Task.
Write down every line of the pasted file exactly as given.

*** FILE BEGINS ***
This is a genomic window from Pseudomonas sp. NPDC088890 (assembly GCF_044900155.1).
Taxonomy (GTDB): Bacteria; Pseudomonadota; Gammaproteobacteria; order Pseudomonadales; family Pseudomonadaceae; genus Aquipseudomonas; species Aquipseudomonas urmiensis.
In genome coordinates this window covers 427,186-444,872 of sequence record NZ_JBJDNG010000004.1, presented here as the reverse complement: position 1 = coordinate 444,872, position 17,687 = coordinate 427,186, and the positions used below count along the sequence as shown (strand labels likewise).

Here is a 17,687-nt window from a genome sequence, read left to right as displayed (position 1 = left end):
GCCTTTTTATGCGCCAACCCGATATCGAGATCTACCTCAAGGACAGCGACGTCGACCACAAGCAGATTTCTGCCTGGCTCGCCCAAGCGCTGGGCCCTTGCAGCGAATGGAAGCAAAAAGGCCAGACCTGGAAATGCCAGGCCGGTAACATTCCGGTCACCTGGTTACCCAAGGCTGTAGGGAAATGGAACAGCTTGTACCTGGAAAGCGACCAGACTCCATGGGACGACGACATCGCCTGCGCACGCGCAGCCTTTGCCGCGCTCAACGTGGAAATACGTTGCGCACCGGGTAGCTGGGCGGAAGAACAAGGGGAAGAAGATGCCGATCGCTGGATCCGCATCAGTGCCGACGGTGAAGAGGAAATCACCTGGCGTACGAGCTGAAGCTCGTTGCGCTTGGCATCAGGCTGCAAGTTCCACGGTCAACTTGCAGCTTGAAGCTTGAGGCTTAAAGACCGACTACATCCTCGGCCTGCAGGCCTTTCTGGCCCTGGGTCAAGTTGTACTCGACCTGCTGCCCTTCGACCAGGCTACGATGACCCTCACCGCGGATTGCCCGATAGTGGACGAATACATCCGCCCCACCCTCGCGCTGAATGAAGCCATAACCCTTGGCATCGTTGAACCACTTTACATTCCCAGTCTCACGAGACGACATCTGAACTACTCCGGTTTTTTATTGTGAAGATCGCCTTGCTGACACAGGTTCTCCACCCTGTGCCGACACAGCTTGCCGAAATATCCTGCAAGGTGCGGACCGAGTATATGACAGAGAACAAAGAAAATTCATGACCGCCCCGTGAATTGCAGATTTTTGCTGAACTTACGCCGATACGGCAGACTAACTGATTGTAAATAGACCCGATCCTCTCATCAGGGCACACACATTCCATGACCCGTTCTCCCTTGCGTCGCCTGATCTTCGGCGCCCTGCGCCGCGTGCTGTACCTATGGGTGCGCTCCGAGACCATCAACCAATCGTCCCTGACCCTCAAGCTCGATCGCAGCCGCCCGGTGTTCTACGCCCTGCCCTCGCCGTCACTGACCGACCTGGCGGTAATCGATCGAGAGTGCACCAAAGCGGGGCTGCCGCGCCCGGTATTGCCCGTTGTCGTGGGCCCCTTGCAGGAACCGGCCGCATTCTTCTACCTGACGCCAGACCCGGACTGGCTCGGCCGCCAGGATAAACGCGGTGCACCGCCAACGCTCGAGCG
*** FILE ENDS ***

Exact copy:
This is a genomic window from Pseudomonas sp. NPDC088890 (assembly GCF_044900155.1).
Taxonomy (GTDB): Bacteria; Pseudomonadota; Gammaproteobacteria; order Pseudomonadales; family Pseudomonadaceae; genus Aquipseudomonas; species Aquipseudomonas urmiensis.
In genome coordinates this window covers 427,186-444,872 of sequence record NZ_JBJDNG010000004.1, presented here as the reverse complement: position 1 = coordinate 444,872, position 17,687 = coordinate 427,186, and the positions used below count along the sequence as shown (strand labels likewise).

Here is a 17,687-nt window from a genome sequence, read left to right as displayed (position 1 = left end):
GCCTTTTTATGCGCCAACCCGATATCGAGATCTACCTCAAGGACAGCGACGTCGACCACAAGCAGATTTCTGCCTGGCTCGCCCAAGCGCTGGGCCCTTGCAGCGAATGGAAGCAAAAAGGCCAGACCTGGAAATGCCAGGCCGGTAACATTCCGGTCACCTGGTTACCCAAGGCTGTAGGGAAATGGAACAGCTTGTACCTGGAAAGCGACCAGACTCCATGGGACGACGACATCGCCTGCGCACGCGCAGCCTTTGCCGCGCTCAACGTGGAAATACGTTGCGCACCGGGTAGCTGGGCGGAAGAACAAGGGGAAGAAGATGCCGATCGCTGGATCCGCATCAGTGCCGACGGTGAAGAGGAAATCACCTGGCGTACGAGCTGAAGCTCGTTGCGCTTGGCATCAGGCTGCAAGTTCCACGGTCAACTTGCAGCTTGAAGCTTGAGGCTTAAAGACCGACTACATCCTCGGCCTGCAGGCCTTTCTGGCCCTGGGTCAAGTTGTACTCGACCTGCTGCCCTTCGACCAGGCTACGATGACCCTCACCGCGGATTGCCCGATAGTGGACGAATACATCCGCCCCACCCTCGCGCTGAATGAAGCCATAACCCTTGGCATCGTTGAACCACTTTACATTCCCAGTCTCACGAGACGACATCTGAACTACTCCGGTTTTTTATTGTGAAGATCGCCTTGCTGACACAGGTTCTCCACCCTGTGCCGACACAGCTTGCCGAAATATCCTGCAAGGTGCGGACCGAGTATATGACAGAGAACAAAGAAAATTCATGACCGCCCCGTGAATTGCAGATTTTTGCTGAACTTACGCCGATACGGCAGACTAACTGATTGTAAATAGACCCGATCCTCTCATCAGGGCACACACATTCCATGACCCGTTCTCCCTTGCGTCGCCTGATCTTCGGCGCCCTGCGCCGCGTGCTGTACCTATGGGTGCGCTCCGAGACCATCAACCAATCGTCCCTGACCCTCAAGCTCGATCGCAGCCGCCCGGTGTTCTACGCCCTGCCCTCGCCGTCACTGACCGACCTGGCGGTAATCGATCGAGAGTGCACCAAAGCGGGGCTGCCGCGCCCGGTATTGCCCGTTGTCGTGGGCCCCTTGCAGGAACCGGCCGCATTCTTCTACCTGACGCCAGACCCGGACTGGCTCGGCCGCCAGGATAAACGCGGTGCACCGCCAACGCTCGAGCG